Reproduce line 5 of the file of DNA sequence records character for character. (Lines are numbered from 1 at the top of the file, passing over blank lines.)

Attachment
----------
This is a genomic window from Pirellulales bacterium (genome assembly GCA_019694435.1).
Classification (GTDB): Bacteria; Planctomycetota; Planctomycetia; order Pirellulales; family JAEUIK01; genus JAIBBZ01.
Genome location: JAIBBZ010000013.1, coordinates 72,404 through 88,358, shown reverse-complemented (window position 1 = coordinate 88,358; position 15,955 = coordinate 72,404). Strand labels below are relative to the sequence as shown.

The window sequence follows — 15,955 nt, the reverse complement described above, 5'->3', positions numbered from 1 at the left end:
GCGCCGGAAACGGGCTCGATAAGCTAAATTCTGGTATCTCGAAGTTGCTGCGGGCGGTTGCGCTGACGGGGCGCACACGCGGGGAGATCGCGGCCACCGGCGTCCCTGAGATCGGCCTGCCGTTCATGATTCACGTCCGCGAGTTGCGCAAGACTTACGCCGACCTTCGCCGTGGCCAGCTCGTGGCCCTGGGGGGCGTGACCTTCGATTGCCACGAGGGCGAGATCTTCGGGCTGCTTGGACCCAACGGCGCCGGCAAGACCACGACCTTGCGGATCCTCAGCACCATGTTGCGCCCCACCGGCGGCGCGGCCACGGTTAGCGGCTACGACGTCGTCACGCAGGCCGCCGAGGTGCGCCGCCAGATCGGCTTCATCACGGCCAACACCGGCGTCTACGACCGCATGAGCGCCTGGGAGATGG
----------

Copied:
GCGCCGGAAACGGGCTCGATAAGCTAAATTCTGGTATCTCGAAGTTGCTGCGGGCGGTTGCGCTGACGGGGCGCACACGCGGGGAGATCGCGGCCACCGGCGTCCCTGAGATCGGCCTGCCGTTCATGATTCACGTCCGCGAGTTGCGCAAGACTTACGCCGACCTTCGCCGTGGCCAGCTCGTGGCCCTGGGGGGCGTGACCTTCGATTGCCACGAGGGCGAGATCTTCGGGCTGCTTGGACCCAACGGCGCCGGCAAGACCACGACCTTGCGGATCCTCAGCACCATGTTGCGCCCCACCGGCGGCGCGGCCACGGTTAGCGGCTACGACGTCGTCACGCAGGCCGCCGAGGTGCGCCGCCAGATCGGCTTCATCACGGCCAACACCGGCGTCTACGACCGCATGAGCGCCTGGGAGATGG